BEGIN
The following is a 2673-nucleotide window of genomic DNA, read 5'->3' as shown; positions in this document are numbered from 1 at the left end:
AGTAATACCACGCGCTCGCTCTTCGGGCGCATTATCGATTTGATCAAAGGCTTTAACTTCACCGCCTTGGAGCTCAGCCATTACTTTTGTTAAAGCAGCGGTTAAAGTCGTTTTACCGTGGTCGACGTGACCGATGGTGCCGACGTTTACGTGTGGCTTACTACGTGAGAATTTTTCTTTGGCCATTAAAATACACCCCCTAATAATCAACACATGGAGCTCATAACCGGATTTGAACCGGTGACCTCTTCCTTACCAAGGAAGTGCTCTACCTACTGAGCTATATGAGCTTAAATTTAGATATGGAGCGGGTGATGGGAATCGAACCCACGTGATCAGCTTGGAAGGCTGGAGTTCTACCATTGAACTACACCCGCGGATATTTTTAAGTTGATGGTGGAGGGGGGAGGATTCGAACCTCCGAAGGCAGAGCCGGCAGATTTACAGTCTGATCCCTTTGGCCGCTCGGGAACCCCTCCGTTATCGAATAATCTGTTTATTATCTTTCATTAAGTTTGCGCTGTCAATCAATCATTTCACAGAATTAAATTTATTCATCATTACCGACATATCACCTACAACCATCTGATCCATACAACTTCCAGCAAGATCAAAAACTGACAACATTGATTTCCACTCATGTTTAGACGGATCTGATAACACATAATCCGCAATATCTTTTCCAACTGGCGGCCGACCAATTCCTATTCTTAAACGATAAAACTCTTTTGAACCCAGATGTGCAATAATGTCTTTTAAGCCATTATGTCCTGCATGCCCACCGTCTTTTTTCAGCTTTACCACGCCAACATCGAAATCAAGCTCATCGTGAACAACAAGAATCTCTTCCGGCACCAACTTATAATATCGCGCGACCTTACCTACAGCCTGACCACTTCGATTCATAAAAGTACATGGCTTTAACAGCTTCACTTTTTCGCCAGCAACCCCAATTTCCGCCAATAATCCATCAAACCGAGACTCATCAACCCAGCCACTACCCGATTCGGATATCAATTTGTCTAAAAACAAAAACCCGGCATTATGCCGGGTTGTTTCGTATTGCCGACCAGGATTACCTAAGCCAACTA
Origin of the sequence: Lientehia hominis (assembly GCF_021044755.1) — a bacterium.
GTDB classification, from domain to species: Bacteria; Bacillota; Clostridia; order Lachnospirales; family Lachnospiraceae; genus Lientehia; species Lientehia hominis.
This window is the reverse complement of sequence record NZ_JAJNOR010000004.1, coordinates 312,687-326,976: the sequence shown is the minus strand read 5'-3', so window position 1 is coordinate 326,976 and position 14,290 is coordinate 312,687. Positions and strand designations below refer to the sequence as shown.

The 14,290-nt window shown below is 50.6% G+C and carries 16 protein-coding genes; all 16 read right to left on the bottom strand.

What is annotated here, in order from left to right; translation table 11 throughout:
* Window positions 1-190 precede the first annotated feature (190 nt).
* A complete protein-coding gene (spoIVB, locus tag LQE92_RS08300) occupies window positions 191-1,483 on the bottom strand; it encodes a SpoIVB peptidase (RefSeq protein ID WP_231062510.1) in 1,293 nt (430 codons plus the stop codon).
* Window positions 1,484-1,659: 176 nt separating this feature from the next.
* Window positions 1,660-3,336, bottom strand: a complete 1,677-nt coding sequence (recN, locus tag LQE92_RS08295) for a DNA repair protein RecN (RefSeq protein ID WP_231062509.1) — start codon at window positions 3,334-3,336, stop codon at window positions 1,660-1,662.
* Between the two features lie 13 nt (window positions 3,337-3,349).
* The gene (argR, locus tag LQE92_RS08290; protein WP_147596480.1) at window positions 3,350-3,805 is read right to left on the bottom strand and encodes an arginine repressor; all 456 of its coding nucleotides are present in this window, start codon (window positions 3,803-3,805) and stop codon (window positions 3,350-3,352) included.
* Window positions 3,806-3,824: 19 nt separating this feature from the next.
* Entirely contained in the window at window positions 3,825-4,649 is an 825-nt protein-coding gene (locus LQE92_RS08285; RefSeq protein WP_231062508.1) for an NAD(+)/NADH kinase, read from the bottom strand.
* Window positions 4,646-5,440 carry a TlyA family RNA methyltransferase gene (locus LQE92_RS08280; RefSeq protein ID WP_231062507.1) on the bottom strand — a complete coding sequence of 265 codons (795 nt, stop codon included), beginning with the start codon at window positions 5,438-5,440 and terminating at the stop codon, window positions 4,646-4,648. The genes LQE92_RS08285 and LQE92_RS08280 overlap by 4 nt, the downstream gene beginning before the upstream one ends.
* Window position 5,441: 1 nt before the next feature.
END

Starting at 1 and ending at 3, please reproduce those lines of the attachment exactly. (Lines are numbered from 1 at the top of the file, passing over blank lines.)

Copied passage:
The following is a 2673-nucleotide window of genomic DNA, read 5'->3' as shown; positions in this document are numbered from 1 at the left end:
AGTAATACCACGCGCTCGCTCTTCGGGCGCATTATCGATTTGATCAAAGGCTTTAACTTCACCGCCTTGGAGCTCAGCCATTACTTTTGTTAAAGCAGCGGTTAAAGTCGTTTTACCGTGGTCGACGTGACCGATGGTGCCGACGTTTACGTGTGGCTTACTACGTGAGAATTTTTCTTTGGCCATTAAAATACACCCCCTAATAATCAACACATGGAGCTCATAACCGGATTTGAACCGGTGACCTCTTCCTTACCAAGGAAGTGCTCTACCTACTGAGCTATATGAGCTTAAATTTAGATATGGAGCGGGTGATGGGAATCGAACCCACGTGATCAGCTTGGAAGGCTGGAGTTCTACCATTGAACTACACCCGCGGATATTTTTAAGTTGATGGTGGAGGGGGGAGGATTCGAACCTCCGAAGGCAGAGCCGGCAGATTTACAGTCTGATCCCTTTGGCCGCTCGGGAACCCCTCCGTTATCGAATAATCTGTTTATTATCTTTCATTAAGTTTGCGCTGTCAATCAATCATTTCACAGAATTAAATTTATTCATCATTACCGACATATCACCTACAACCATCTGATCCATACAACTTCCAGCAAGATCAAAAACTGACAACATTGATTTCCACTCATGTTTAGACGGATCTGATAACACATAATCCGCAATATCTTTTCCAACTGGCGGCCGACCAATTCCTATTCTTAAACGATAAAACTCTTTTGAACCCAGATGTGCAATAATGTCTTTTAAGCCATTATGTCCTGCATGCCCACCGTCTTTTTTCAGCTTTACCACGCCAACATCGAAATCAAGCTCATCGTGAACAACAAGAATCTCTTCCGGCACCAACTTATAATATCGCGCGACCTTACCTACAGCCTGACCACTTCGATTCATAAAAGTACATGGCTTTAACAGCTTCACTTTTTCGCCAGCAACCCCAATTTCCGCCAATAATCCATCAAACCGAGACTCATCAACCCAGCCACTACCCGATTCGGATATCAATTTGTCTAAAAACAAAAACCCGGCATTATGCCGGGTTGTTTCGTATTGCCGACCAGGATTACCTAAGCCAACTA
Origin of the sequence: Lientehia hominis (assembly GCF_021044755.1) — a bacterium.